“La Charcuterie” – Vocabulary and How to Eat French Cold Cuts

Author: Camille Chevalier-Karfis

What is le saucisson? What are common French pâtés? Learn the French cold cuts vocabulary “la charcuterie” and find out what’s in your plate and how to eat it.

Cold cuts are very popular in France, but as it’s often the case with sausages and pâtés, it’s not easy to tell exactly what you are eating…

The other day, we had American guests. Here is the cold cut platter we served : it’s a pretty traditional French charcuterie selection.

I’ll explain what it is and give you tips on the way to eat it with respect to French table manners.

What Are the Most Popular French Pâtés?

Despite what you may think, le foie-gras, the world-famous French pâté is not the pâté we usually eat at home: it’s a luxury food which is quite expensive: we enjoy eat for our French Christmas meal and other celebrations.

What’s the Most Popular French Pâté?


The most popular French pâté is probably “Le Pâté de Campagne”: it is made from pork meat and fat, and a bit of pork liver.

We have all kind of pâtés in France : most are made with pork meat, but other may include:

  1. duck “la mousse de canard”,
  2. rabbit “une terrine de lièvre”,
  3. wild boar “un pâté de sanglier”
  4. etc…

If you eat pâté during an informal meal, you usually cut a piece with your knife and spread it over a small slice of “baguette“, which you’ll then eat holding it with your hand in a couple of bites.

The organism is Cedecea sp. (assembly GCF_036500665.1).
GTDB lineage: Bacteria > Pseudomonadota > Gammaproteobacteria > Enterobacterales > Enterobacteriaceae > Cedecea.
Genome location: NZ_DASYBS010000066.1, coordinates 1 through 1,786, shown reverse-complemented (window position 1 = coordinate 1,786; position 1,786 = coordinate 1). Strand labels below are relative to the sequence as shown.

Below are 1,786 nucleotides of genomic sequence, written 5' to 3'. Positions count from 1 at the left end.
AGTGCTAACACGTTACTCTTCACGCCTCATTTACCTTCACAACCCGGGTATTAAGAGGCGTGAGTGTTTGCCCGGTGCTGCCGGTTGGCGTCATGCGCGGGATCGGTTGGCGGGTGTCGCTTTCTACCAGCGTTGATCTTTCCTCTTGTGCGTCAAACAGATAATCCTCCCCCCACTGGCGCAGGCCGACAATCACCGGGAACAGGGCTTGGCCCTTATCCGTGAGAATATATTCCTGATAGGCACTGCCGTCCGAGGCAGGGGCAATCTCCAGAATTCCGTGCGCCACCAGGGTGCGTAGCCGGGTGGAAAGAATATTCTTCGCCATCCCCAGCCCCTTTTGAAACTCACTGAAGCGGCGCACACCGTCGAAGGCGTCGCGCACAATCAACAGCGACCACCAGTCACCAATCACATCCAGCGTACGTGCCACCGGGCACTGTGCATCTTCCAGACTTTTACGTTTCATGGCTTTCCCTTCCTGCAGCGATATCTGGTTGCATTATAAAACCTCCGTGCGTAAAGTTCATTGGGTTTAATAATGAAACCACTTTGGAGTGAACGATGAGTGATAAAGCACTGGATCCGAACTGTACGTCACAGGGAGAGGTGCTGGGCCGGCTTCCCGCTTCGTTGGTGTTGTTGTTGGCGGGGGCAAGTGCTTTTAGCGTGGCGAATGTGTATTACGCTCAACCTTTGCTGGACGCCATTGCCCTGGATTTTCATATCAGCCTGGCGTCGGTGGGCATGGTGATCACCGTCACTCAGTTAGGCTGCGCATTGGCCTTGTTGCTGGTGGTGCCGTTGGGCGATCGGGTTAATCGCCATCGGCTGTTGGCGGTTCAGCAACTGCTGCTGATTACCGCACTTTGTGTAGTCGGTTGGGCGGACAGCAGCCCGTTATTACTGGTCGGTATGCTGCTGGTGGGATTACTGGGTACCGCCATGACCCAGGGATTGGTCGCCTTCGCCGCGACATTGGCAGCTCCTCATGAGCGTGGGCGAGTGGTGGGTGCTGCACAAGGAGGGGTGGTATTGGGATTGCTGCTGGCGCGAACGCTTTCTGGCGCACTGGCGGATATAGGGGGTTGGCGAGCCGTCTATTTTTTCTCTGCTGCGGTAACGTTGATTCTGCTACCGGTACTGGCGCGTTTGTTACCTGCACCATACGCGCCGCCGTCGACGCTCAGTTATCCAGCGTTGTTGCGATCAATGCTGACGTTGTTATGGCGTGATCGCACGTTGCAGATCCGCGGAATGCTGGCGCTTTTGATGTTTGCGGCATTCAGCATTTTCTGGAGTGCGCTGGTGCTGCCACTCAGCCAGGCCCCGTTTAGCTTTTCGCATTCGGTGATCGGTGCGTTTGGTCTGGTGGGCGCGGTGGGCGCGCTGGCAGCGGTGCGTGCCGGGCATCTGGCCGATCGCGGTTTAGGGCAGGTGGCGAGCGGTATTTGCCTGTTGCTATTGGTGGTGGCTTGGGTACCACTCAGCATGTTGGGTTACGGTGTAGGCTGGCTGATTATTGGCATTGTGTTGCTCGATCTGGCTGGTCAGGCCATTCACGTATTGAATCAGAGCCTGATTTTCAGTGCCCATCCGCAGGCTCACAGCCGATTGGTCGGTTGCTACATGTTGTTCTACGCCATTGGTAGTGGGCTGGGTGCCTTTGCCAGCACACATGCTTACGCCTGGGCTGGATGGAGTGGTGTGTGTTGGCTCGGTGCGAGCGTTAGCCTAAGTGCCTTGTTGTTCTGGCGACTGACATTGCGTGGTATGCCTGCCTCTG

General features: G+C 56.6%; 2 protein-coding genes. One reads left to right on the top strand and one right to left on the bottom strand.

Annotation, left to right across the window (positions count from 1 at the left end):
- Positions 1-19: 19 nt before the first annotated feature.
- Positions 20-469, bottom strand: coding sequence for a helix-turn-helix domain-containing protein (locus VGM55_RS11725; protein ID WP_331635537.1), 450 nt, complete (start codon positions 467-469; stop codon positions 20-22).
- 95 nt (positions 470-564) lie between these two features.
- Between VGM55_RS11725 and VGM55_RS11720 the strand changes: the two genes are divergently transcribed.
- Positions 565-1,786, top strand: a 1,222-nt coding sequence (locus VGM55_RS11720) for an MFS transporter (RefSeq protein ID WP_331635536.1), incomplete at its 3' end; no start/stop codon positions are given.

If you want to be really proper about it, you should tear off a bite-size piece of bread, then cut a bite-size piece of pâté, place it on the bread with your knife, then balance the piece of bread/pâté to your mouth and eat the whole thing in one bite. Then repeat.

You could also make a sandwich with it, but not in this style of luncheon.

Les Rillettes = Another Very Popular French Pâté


Les rillettes are a shredded pork meat pâté, quite fatty, and you spread it on bread.

The jar comes with a layer of fat on top that you usually remove in your plate.

Spread it over a small piece of bread, then eat it with your hand delicately :-)

Le Pâté en Croûte = A Fancier French Pâté


This mix of pâté and pastry is made with pork and veal, but could have other meats, and surrounded by a crust, and usually a bit of savoury jelly.

You cut it with knife and fork and eat it like that. Yummmm !!

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French Ham = A French Cold Cut Essential

The French Ham


You know that one : it’s white ham, “du jambon blanc”. Eat with fork and knife.

Note that in France, we differentiate “jambon blanc” (the cooked version) and “jambon cru” or “jambon sec” (the uncooked and smoked/aged versions like prosciutto, parma or bayonne).

The ham may have a greasy edge that you may remove with your fork and knife and leave on the side of your plate.

Another Weird Sliced Cold Cuts: Snout


This French cold cut is made with the nose part of a pig – but you wouldn’t know if I didn’t tell you.

It tastes like ham and is sold/served in a French Vinaigrette or  dressing.

Eat it with fork and knife.